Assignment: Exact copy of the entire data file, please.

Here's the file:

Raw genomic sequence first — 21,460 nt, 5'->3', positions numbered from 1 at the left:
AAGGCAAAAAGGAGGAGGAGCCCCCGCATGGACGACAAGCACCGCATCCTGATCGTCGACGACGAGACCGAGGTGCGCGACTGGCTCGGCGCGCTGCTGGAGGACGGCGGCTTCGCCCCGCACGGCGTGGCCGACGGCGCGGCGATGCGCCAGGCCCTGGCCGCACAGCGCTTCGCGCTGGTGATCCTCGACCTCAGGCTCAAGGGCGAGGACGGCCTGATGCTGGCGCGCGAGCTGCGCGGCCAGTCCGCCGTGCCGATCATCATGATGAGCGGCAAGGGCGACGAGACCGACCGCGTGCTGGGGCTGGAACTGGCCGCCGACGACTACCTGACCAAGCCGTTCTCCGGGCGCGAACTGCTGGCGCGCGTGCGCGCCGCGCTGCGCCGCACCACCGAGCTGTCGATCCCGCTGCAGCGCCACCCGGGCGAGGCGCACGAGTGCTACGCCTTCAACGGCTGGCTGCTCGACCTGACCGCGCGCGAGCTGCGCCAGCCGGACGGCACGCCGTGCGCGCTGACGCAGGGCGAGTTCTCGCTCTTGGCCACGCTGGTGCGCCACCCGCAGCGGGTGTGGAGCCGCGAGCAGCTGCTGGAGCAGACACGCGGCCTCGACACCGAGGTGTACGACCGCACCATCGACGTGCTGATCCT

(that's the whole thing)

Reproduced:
Raw genomic sequence first — 21,460 nt, 5'->3', positions numbered from 1 at the left:
AAGGCAAAAAGGAGGAGGAGCCCCCGCATGGACGACAAGCACCGCATCCTGATCGTCGACGACGAGACCGAGGTGCGCGACTGGCTCGGCGCGCTGCTGGAGGACGGCGGCTTCGCCCCGCACGGCGTGGCCGACGGCGCGGCGATGCGCCAGGCCCTGGCCGCACAGCGCTTCGCGCTGGTGATCCTCGACCTCAGGCTCAAGGGCGAGGACGGCCTGATGCTGGCGCGCGAGCTGCGCGGCCAGTCCGCCGTGCCGATCATCATGATGAGCGGCAAGGGCGACGAGACCGACCGCGTGCTGGGGCTGGAACTGGCCGCCGACGACTACCTGACCAAGCCGTTCTCCGGGCGCGAACTGCTGGCGCGCGTGCGCGCCGCGCTGCGCCGCACCACCGAGCTGTCGATCCCGCTGCAGCGCCACCCGGGCGAGGCGCACGAGTGCTACGCCTTCAACGGCTGGCTGCTCGACCTGACCGCGCGCGAGCTGCGCCAGCCGGACGGCACGCCGTGCGCGCTGACGCAGGGCGAGTTCTCGCTCTTGGCCACGCTGGTGCGCCACCCGCAGCGGGTGTGGAGCCGCGAGCAGCTGCTGGAGCAGACACGCGGCCTCGACACCGAGGTGTACGACCGCACCATCGACGTGCTGATCCT